“KELT-9b is one of the strangest exoplanets I’ve ever seen,” said Scott Gaudi, a professor of astronomy at Ohio State University who has been searching for exoplanets for the past two decades.
On Monday, Gaudi and his co-authors reported in the journal Nature that KELT-9b's incredible heat is the result of its unusually close relationship with its unusually hot star. The data from the hot exoplanet were so strange that there was a bet between Gaudi and another scientist, involving a bottle of single-malt scotch, whether KELT-9b was, in fact, a planet. (Gaudi won.)
In terms of its atmosphere, KELT-9b is like a hybrid between a star and a planet, said Drake Deming, a University of Maryland astronomer not involved with this study, though he cautioned that calling KELT-9b a star-planet hybrid was “somewhat of an oversimplification.” KELT-9b is as hot as a star — warmer, in fact, than some — but unlike a star, the planet does not have a nuclear core that fuses hydrogen into helium.
Astronomers spotted the planet three years ago, using a pair of instruments named the Kilodegree Extremely Little Telescopes, or KELT. As KELT-9b moved in front of the star, the star's brightness dimmed. The dips occurred every 36 hours. Put another way, KELT-9b is so close to its sun that it completed a yearly orbit in 1.5 Earth days.
KELT-9b is an odd world. All of the planets in our solar system orbit the sun's equator. But KELT-9b orbits around the poles of its massive star. KELT-9b is tidally locked, too, which means the planet does not appear to spin on its axis as it orbits the star, in the way that the same face of the moon always faces Earth. (The hottest temperatures, then, are found in KELT-9b's dayside atmosphere, the half of the planet facing its star.)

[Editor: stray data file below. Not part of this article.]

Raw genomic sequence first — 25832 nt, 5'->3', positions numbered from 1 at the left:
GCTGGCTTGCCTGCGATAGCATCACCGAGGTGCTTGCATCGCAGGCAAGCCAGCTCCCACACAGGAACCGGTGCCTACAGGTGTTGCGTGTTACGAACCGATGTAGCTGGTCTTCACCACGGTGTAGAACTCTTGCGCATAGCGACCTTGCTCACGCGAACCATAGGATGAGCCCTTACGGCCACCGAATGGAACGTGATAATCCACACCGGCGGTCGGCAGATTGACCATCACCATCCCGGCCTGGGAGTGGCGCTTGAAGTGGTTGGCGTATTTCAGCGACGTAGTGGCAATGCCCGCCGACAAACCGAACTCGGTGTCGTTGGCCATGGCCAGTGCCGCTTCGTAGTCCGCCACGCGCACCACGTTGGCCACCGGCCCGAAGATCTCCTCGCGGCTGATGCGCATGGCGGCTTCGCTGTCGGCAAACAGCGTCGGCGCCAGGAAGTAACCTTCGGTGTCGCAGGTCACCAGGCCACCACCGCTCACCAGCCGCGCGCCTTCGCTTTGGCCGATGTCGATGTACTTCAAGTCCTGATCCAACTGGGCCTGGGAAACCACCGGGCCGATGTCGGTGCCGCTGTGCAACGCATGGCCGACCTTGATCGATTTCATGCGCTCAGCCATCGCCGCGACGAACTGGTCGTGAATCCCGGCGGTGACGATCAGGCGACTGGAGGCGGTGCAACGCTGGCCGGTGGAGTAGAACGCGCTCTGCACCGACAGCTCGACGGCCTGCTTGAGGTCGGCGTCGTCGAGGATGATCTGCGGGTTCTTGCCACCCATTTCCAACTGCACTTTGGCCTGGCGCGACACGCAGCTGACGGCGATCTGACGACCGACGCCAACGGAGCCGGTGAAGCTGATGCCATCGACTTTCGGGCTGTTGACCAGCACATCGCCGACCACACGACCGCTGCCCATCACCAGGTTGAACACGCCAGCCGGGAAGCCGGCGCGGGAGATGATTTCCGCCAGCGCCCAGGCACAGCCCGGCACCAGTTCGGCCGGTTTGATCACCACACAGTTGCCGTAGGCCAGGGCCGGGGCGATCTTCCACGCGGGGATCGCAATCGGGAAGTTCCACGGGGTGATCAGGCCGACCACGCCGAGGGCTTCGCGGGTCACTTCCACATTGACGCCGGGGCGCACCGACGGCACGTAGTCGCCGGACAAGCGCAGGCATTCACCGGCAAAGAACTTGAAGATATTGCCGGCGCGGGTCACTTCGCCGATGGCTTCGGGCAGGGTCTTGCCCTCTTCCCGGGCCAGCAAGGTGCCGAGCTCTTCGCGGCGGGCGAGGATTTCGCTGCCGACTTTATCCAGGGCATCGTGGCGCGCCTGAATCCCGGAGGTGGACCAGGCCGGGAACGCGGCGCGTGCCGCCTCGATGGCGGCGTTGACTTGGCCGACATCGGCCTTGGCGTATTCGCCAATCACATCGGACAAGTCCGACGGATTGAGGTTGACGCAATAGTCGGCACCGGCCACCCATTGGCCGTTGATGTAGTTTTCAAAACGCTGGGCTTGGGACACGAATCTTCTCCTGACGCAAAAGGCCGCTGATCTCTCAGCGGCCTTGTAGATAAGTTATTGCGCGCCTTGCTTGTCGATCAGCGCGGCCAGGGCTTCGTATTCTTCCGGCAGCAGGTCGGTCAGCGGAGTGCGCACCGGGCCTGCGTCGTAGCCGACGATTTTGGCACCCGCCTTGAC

Though scientists had previously discovered “hot Jupiter” planets, so named for their extreme temperatures and gas giant nature, all fell about a thousand degrees Celsius short of KELT-9b. KELT-9b is at the “extreme end of the population” of known gassy, hot giants, said Jonathan Fortney, a University of California at Santa Cruz professor who creates computer models to determine what's in an exoplanet atmosphere.
Fortney, who was not directly involved with this paper, was asked to model KELT-9b's atmosphere. He declined. “I can’t possibly do that. The planet’s way, way too hot,” he said.
A planet's atmosphere is typically made up of molecules, which are made up of atoms bound together. Molecular hydrogen gas is common on Jupiter, for instance, as are water vapor and other gases on Earth. KELT-9b's dayside is an exception. The heat breaks molecules into its constituent atoms. “Almost all the elements are in atoms, not in molecules,” Fortney said. “It's essentially too hot for molecules to exist.”
Gaudi and his colleagues hypothesize that KELT-9b may even have a tail, like a comet, as the massive star blasts away at the planet; it could expose naked rock, leaving behind something like Mercury. Deming emphasized that this hypothesis was unproven. “We don't know enough” to suggest that radiation is stripping KELT-9b's atmosphere, he said.
Every planet's days are numbered, but KELT-9b is particularly precarious. As the KELT-9 star runs out of hydrogen, it will swell and cool to three times its current size, Gaudi said. “It will actually eat the planet. And then what happens — who knows?”
But, given the millions of years in the meantime, this will not be the last we hear about KELT-9b. When asked what about the KELT-9 system Gaudi is looking forward to studying, he said, “Everything.” Astronomers are lobbying to point other instruments, such as the Hubble telescope, at the planet, to see if, in fact, it has a comet-like tail. They will also attempt to discern more precisely what makes up KELT-9b's atmosphere.
Most exoplanet hunters are drawn to smaller, cooler stars, because that's where possibly habitable worlds could exist. But this means that very large, very hot stars are neglected, Gaudi said. Around these stars, though, nature becomes truly bizarre. “It follows the trend of things getting weirder and weirder the more you look.”
Correction: A previous version of this article incorrectly stated that KELT-9b does not rotate on its axis. It does, but relative to its star it does not appear to do so.